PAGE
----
- - Genesis Stuff - - -
- - - Listen Again to John's Interview With Malcolm Dome on Total Rock Radio - - -
John Burns, famous for his work with Genesis, Jethro Tull and Burning Spear, started as tea-boy and tape operator at Morgan Studios in 1965. At this time Morgan Studios were doing all of the recordings for Island Records (founded by Chris Blackwell in 1959 and named in tribute to Alec Waugh's 1956 novel, Island in the Sun), who didn't have their own studio.
In his education on-the-job, Johnnie took his cue from engineers like Andy Johns (brother of Glyn Johns), whose approach to engineering was to enable the artists to realise their musical vision without technical details hampering the creative process. As a result he soon achieved a reputation for being a 'musicians' engineer'.
Some of the artists Johnny worked with during this period include Humble Pie, Jethro Tull, Spooky Tooth, Blodwyn Pig, Ten Years After, Quintessence, David Bowie, King Crimson, Donovan and he even did a rough pre-mix of The Rolling Stones' Hyde Park Concert, which was later, as Johnnie puts it 'mixed properly'.
Working on the first few Jethro Tull albums straddled this formative period in Johnnie's career. The albums This Was (as tea-boy), Stand Up and Benefit (as assistant engineer), which were all done very close together. Following these releases, in 1970, Tull offered Johnnie the chance to go on tour with them, and Johnnie welcomed the chance to branch out in the world of Rock and Roll, and accepted the offer heartily.
So during 1970, a great period for live music, and festivals particularly, Johnnie helped out with many acts including Jimi Hendrix, The Who, Johnnie Winter, and at the Isle of Wight Festival when Procul Harum, The Doors and Miles Davis also played on the same bill as many of the acts that had played at Woodstock in 1969.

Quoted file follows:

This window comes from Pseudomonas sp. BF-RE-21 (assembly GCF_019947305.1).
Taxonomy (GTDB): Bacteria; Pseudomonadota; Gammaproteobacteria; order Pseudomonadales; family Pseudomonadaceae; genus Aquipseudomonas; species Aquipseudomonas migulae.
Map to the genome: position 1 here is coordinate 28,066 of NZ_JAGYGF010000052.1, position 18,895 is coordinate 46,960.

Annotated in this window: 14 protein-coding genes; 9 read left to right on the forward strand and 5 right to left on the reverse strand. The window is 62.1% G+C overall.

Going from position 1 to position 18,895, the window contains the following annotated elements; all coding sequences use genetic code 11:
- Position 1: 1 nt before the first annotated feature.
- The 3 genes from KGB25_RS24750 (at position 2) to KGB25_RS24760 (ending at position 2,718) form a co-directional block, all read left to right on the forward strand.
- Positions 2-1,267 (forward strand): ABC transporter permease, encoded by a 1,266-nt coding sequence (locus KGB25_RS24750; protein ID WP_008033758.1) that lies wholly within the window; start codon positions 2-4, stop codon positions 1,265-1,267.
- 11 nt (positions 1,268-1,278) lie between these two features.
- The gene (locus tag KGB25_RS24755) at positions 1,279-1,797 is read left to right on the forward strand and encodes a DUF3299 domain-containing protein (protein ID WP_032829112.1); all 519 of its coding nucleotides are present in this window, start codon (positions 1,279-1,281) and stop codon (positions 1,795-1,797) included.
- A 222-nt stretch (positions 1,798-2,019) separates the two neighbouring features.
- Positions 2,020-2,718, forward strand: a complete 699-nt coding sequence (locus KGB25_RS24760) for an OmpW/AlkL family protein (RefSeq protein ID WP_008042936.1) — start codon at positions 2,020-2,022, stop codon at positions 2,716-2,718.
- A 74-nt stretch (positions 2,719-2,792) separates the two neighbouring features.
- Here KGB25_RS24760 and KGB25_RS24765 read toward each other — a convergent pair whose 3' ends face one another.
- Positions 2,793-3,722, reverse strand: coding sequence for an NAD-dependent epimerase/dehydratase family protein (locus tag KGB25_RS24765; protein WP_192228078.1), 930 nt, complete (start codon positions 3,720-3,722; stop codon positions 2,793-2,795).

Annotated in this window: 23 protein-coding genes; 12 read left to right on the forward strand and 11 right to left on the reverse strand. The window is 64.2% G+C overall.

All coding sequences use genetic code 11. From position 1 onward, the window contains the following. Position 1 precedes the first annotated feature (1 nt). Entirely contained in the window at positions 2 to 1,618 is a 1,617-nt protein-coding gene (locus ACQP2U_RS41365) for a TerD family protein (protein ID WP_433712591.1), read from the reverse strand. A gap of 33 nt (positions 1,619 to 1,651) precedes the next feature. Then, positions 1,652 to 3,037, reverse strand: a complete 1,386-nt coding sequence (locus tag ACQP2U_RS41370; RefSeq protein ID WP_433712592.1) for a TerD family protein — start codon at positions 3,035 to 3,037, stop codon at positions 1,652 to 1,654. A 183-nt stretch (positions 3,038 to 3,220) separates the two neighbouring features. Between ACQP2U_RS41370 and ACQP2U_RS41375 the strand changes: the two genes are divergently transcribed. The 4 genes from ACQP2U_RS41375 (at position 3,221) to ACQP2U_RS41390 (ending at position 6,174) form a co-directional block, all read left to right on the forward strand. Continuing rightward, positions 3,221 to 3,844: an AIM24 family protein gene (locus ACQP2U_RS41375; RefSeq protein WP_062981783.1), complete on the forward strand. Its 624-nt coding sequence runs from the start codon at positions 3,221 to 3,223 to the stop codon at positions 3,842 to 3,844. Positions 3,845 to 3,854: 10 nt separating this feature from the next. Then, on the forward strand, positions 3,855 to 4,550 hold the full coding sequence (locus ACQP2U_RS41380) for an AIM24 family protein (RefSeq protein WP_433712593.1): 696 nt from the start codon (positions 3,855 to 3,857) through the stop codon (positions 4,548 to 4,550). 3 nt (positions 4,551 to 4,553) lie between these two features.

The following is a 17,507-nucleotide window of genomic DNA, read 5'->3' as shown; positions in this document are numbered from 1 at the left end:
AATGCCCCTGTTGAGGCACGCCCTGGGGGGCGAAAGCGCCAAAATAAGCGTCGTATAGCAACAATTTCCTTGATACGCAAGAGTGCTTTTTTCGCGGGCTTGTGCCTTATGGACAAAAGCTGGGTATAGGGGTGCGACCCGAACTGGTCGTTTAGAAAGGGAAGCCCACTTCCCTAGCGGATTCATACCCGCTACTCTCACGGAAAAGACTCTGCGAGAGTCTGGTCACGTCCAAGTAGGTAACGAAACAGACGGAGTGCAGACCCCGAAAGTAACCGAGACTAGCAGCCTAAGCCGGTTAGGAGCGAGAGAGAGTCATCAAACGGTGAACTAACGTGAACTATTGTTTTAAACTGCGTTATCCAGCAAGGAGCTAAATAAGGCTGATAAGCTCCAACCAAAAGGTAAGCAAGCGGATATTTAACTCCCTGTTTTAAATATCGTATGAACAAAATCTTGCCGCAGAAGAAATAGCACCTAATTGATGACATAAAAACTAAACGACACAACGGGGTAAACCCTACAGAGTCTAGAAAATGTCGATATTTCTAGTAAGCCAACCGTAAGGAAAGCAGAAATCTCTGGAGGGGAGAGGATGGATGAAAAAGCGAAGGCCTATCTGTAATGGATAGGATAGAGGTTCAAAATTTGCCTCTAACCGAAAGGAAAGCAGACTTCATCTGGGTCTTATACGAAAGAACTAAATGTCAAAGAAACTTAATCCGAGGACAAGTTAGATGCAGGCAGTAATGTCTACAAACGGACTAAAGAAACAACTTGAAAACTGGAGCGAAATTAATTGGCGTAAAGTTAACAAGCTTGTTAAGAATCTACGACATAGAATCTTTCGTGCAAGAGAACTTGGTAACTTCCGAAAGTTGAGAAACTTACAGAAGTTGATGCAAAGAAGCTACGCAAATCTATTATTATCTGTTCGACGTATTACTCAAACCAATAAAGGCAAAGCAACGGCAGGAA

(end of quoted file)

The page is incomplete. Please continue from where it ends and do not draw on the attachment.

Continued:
After extensive touring in the the US and on the European continent, Jethro Tull returned to the UK and they recorded the Aqualung album, with Johnnie engineering.
During a period as freelance Engineer with Island, Johnnie would often get a call to stand in for another engineer to work on sessions with acts including Traffic, Mott the Hoople, Fairport Convention, Curved Air, Deep Purple, Marc Bolan and T.Rex, Jeff Beck, and John Martyn for the sessions that became the classic Solid Air album. Credits recorded in this period include Alexis Corner, Jimmy Cliff and Toots and the Maytal.
Meanwhile in 1972, Progressive
Rock luminaries, Genesis,
were experiencing some trouble in finding a suitably skilled engineer whilst
working on their Foxtrot album. Two successive engineers had been brought
in, and both found they couldn't cope and had thrown in the towel. Finally the
name of an up-and-coming engineer called John Burns was mooted.
After wading in with razor-blades at the ready (for tape-splicing) and often commandeering the talk-back mic, Johnnie made a such a great impression on the band that they asked him to produce the following album, Selling England by the Pound. So began their co-production relationship, which was to last for a total of three albums, including Genesis Live and the band's magnum opus, The Lamb lies down on Broadway.